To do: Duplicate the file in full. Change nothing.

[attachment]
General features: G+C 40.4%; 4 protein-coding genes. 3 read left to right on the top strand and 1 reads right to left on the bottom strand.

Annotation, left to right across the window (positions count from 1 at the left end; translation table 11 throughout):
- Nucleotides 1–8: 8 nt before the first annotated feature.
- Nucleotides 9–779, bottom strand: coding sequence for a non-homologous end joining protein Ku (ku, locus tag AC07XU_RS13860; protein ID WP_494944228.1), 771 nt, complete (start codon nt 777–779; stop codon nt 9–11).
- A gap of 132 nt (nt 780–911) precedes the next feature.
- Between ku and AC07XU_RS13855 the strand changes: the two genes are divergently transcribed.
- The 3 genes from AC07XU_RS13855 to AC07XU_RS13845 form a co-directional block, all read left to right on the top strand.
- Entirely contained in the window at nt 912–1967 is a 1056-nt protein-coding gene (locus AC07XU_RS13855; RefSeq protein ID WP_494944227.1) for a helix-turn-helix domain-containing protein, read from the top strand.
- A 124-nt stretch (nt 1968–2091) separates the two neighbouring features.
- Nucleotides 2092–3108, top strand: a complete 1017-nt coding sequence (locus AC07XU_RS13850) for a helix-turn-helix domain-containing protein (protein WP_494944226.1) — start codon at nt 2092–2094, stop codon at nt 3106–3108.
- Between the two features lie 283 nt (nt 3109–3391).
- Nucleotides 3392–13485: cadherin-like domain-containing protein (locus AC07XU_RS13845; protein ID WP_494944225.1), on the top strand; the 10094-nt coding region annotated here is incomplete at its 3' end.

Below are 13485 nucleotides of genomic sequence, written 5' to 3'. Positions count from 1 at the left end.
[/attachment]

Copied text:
General features: G+C 40.4%; 4 protein-coding genes. 3 read left to right on the top strand and 1 reads right to left on the bottom strand.

Annotation, left to right across the window (positions count from 1 at the left end; translation table 11 throughout):
- Nucleotides 1–8: 8 nt before the first annotated feature.
- Nucleotides 9–779, bottom strand: coding sequence for a non-homologous end joining protein Ku (ku, locus tag AC07XU_RS13860; protein ID WP_494944228.1), 771 nt, complete (start codon nt 777–779; stop codon nt 9–11).
- A gap of 132 nt (nt 780–911) precedes the next feature.
- Between ku and AC07XU_RS13855 the strand changes: the two genes are divergently transcribed.
- The 3 genes from AC07XU_RS13855 to AC07XU_RS13845 form a co-directional block, all read left to right on the top strand.
- Entirely contained in the window at nt 912–1967 is a 1056-nt protein-coding gene (locus AC07XU_RS13855; RefSeq protein ID WP_494944227.1) for a helix-turn-helix domain-containing protein, read from the top strand.
- A 124-nt stretch (nt 1968–2091) separates the two neighbouring features.
- Nucleotides 2092–3108, top strand: a complete 1017-nt coding sequence (locus AC07XU_RS13850) for a helix-turn-helix domain-containing protein (protein WP_494944226.1) — start codon at nt 2092–2094, stop codon at nt 3106–3108.
- Between the two features lie 283 nt (nt 3109–3391).
- Nucleotides 3392–13485: cadherin-like domain-containing protein (locus AC07XU_RS13845; protein ID WP_494944225.1), on the top strand; the 10094-nt coding region annotated here is incomplete at its 3' end.

Below are 13485 nucleotides of genomic sequence, written 5' to 3'. Positions count from 1 at the left end.